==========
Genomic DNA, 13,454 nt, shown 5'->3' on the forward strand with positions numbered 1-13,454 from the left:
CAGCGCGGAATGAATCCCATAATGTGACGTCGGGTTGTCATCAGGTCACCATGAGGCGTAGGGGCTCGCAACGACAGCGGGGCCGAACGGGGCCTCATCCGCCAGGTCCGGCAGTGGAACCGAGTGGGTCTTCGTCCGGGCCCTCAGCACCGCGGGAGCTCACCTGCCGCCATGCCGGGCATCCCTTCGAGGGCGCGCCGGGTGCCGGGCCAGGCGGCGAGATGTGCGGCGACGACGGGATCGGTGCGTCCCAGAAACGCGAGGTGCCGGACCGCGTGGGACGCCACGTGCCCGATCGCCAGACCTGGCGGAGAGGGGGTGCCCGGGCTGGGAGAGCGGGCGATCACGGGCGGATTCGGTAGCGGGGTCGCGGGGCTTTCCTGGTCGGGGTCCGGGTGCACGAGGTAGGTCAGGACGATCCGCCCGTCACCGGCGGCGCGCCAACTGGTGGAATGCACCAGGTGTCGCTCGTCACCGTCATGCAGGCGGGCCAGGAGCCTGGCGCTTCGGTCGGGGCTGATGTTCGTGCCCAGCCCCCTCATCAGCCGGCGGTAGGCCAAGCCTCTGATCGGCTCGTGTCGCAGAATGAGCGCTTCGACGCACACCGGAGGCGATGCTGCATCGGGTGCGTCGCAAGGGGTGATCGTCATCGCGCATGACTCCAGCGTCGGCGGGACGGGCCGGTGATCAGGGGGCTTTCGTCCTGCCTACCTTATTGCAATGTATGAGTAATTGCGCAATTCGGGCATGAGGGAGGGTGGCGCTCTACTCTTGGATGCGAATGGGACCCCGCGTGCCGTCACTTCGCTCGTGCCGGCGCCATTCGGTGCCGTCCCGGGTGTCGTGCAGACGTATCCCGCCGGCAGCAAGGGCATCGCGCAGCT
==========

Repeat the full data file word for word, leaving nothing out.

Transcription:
Genomic DNA, 13,454 nt, shown 5'->3' on the forward strand with positions numbered 1-13,454 from the left:
CAGCGCGGAATGAATCCCATAATGTGACGTCGGGTTGTCATCAGGTCACCATGAGGCGTAGGGGCTCGCAACGACAGCGGGGCCGAACGGGGCCTCATCCGCCAGGTCCGGCAGTGGAACCGAGTGGGTCTTCGTCCGGGCCCTCAGCACCGCGGGAGCTCACCTGCCGCCATGCCGGGCATCCCTTCGAGGGCGCGCCGGGTGCCGGGCCAGGCGGCGAGATGTGCGGCGACGACGGGATCGGTGCGTCCCAGAAACGCGAGGTGCCGGACCGCGTGGGACGCCACGTGCCCGATCGCCAGACCTGGCGGAGAGGGGGTGCCCGGGCTGGGAGAGCGGGCGATCACGGGCGGATTCGGTAGCGGGGTCGCGGGGCTTTCCTGGTCGGGGTCCGGGTGCACGAGGTAGGTCAGGACGATCCGCCCGTCACCGGCGGCGCGCCAACTGGTGGAATGCACCAGGTGTCGCTCGTCACCGTCATGCAGGCGGGCCAGGAGCCTGGCGCTTCGGTCGGGGCTGATGTTCGTGCCCAGCCCCCTCATCAGCCGGCGGTAGGCCAAGCCTCTGATCGGCTCGTGTCGCAGAATGAGCGCTTCGACGCACACCGGAGGCGATGCTGCATCGGGTGCGTCGCAAGGGGTGATCGTCATCGCGCATGACTCCAGCGTCGGCGGGACGGGCCGGTGATCAGGGGGCTTTCGTCCTGCCTACCTTATTGCAATGTATGAGTAATTGCGCAATTCGGGCATGAGGGAGGGTGGCGCTCTACTCTTGGATGCGAATGGGACCCCGCGTGCCGTCACTTCGCTCGTGCCGGCGCCATTCGGTGCCGTCCCGGGTGTCGTGCAGACGTATCCCGCCGGCAGCAAGGGCATCGCGCAGCT